When Lawrence Okoth speaks, it is the sound of a youthful mind with a big imagination. He is a creative person taking charge and responsibility of his own creation, the Object Lab, which is a research-driven, workshop for product prototyping and testing based in Kampala, Uganda.
The main objective of the Lab is to explore past and present knowledge of African craft, production processes and material culture and build on these toward new future possibilities - serving the art, design, and construction and manufacturing industries.
Okoth’s Object Lab is already leaving a mark on society, contributing to several design teaching programs and design events, most notable being Kampala Fashion Week 2017 and Kampala Design Week 2018.
He refers to himself as a Product or Industrial designer. “I design and develop objects for low volume and for mass production in a workshop or factory context. Such objects could include furniture, consumer electronics, medical devices,” explains the design enthusiast who also works with Design without Borders Africa (DwB) as the Head of Product Development.
DwB comprises a multi-disciplinary team of designers who apply design as a tool for development... A lot can be achieved when different brains and skills come together as Industrial, Product and Service designers do at DwB. To achieve his vision, Okoth leverages the strengths of the teams from both the Object Lab and DwB. “ The Lab is a project that I am currently setting up in collaboration with Design without Borders Africa which is a design studio providing services in product and service design, design training, research and social development,” he says.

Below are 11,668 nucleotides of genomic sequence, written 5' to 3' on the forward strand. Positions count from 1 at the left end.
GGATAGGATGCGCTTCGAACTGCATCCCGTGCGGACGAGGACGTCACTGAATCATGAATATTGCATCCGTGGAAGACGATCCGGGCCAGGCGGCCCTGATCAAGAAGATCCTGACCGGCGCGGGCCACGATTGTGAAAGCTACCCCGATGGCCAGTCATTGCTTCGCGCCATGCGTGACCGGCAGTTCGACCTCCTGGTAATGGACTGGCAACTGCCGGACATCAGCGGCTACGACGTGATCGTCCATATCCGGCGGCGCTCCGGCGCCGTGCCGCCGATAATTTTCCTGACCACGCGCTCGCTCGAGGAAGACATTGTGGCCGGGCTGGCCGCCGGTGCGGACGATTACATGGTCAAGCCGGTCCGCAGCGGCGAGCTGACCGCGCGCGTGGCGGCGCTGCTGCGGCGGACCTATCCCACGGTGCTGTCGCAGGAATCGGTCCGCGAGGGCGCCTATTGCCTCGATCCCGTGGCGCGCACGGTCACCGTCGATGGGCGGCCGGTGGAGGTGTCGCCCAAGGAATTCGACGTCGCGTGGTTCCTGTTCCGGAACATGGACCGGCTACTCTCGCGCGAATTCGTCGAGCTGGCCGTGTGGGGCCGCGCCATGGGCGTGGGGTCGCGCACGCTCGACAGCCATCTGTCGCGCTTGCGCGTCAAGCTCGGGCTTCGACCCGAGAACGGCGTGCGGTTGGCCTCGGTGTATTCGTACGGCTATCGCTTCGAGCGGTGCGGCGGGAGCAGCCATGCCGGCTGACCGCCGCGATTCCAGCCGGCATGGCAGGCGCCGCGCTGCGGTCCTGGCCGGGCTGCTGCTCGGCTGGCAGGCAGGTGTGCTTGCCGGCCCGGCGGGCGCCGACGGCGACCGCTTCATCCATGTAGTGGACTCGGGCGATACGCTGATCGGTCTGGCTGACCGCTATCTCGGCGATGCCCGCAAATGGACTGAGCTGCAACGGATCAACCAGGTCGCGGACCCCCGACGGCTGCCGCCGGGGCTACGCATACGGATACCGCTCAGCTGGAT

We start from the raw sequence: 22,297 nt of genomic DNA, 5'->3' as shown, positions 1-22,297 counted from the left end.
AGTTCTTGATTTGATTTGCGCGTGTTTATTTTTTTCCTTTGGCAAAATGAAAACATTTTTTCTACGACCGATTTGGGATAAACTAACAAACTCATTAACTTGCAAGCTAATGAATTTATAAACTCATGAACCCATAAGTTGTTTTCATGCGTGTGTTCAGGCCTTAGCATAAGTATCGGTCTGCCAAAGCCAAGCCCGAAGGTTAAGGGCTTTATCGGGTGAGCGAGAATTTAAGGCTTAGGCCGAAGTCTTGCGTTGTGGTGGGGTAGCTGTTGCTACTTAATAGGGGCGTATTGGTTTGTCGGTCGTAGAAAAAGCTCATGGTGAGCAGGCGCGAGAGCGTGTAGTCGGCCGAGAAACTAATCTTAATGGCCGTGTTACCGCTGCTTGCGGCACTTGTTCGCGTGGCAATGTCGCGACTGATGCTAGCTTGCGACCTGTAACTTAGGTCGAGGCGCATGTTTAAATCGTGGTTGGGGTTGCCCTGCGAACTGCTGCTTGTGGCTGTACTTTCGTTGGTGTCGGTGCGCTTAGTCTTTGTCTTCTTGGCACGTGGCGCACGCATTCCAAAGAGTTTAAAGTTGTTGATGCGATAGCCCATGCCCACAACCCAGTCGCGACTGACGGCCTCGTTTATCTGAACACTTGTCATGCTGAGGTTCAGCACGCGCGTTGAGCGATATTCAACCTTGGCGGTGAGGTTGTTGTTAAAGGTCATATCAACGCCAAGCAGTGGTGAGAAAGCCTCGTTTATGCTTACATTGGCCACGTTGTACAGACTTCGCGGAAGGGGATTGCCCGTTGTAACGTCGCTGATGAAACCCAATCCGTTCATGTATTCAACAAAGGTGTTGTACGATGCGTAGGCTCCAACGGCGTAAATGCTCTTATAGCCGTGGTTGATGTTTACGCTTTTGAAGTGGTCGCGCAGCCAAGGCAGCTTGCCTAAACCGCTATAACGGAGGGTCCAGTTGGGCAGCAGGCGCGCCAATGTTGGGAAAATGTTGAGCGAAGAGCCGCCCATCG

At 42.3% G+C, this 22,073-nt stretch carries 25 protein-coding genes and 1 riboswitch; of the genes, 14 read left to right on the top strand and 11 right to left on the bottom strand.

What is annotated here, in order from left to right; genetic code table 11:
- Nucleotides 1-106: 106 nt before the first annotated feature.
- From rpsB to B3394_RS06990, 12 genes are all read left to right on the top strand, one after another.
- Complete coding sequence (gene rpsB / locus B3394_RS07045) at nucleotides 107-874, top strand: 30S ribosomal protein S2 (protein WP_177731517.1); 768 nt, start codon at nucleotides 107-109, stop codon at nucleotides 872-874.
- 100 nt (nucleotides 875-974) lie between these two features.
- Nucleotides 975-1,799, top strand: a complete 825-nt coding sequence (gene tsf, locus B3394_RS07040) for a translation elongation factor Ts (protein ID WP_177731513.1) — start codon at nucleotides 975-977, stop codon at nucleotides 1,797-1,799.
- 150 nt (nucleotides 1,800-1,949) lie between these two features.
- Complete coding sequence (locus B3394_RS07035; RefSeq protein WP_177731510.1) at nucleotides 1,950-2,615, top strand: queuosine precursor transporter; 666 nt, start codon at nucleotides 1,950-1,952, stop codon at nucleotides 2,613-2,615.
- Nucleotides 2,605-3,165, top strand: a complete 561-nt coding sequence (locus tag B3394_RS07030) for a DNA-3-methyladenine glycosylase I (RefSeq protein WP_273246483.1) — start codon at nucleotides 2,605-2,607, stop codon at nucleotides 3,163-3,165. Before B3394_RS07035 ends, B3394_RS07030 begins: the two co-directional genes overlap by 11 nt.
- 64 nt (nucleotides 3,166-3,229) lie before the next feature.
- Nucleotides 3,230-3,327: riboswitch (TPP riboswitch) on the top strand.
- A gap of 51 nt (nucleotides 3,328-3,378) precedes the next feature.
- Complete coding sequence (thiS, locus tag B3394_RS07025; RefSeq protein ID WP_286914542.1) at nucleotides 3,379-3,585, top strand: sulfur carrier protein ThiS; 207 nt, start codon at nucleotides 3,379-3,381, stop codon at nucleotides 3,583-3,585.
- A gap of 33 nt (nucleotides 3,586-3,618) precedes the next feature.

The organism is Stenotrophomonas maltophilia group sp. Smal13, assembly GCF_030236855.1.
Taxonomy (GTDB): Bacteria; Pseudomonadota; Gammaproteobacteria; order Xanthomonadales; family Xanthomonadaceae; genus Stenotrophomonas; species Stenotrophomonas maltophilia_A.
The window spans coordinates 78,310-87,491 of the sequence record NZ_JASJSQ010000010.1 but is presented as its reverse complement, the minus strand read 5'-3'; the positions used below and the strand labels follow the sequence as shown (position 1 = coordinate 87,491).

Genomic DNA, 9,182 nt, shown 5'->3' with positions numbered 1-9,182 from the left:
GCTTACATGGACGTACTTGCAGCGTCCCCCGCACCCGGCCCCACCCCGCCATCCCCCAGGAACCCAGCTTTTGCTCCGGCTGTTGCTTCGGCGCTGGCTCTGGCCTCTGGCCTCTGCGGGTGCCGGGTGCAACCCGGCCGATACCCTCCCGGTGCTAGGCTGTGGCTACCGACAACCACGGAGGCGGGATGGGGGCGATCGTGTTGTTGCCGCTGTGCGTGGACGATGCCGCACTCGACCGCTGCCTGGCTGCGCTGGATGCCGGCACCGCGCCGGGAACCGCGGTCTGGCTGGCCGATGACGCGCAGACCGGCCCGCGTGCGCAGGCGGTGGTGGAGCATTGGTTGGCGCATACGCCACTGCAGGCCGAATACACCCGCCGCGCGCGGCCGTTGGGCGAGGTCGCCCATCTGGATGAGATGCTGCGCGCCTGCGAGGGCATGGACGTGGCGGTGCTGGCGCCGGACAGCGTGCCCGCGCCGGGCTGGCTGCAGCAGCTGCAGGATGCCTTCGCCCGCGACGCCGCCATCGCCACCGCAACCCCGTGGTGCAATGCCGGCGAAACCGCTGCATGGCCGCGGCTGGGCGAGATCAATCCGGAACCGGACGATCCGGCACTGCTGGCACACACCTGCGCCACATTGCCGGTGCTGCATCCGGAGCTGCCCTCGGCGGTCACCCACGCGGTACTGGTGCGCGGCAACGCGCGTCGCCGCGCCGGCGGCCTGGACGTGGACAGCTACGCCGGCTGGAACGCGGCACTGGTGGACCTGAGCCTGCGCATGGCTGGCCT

Okoth at work
It has operated for the last 21 years, having started out as a design program funded by Foundation for Design and Architecture in Norway. It has since then grown in leaps and bounds from a non-government organization into a commercial product & service design entity since 2017. Since its inception, DwB has worked with numerous academic institutions, companies and organizations in Uganda to advance the delivery of design training through workshops, guest lectures, student internships, design competitions and design fellowships. Their most recent work has been with the Ministry of Tourism where they rapidly delivered basic product design training over two days to 40 arts and craft businesses.
Beyond design training, DwB has contributed to the conception and development of several products that are successfully offering more value to clients. These include eco stoves, game based financial literacy and family planning tools, agricultural tools, medical devices, and safety equipment. Both studios are on a mission to offer design training, and the provision of quality product and service design expertise.
The lab has worked with notable organizations like The International Trade Center, ,The SASA Innovation Center Limited (SICL),SASA Industrial Design Academy with the goal of earning a reputation of a central reference point for innovation teams providing services.
Okoth, who is also an architecture graduate, is so passionate about design, he wants everyone out there to understand its importance. It is one of the many hurdles faced by both Object lab and DwB. “One of the major challenges has been in getting our target market to recognize the value of design. In general, mainstream design practice in Uganda is still in its infancy, more in areas beyond graphics, fashion and more recently architectural design. In recent years design training and promotion has therefore had to remain one of our foremost services,” he explains.
According to him, with a market that is yet to fully recognize the value of design, comes the challenge of being able to create a viable business out of the practice of design. It explains why there is constant change in ways of operating. “Since evolving into a commercial design office, at DwB we have had to constantly sift through a number of business models that are more compatible with the Ugandan market but still maintaining the essence of what our design team is truly passionate about. We are a result of a massive amount of 'trial and error' but this is also at the core of our design process,” says Okoth.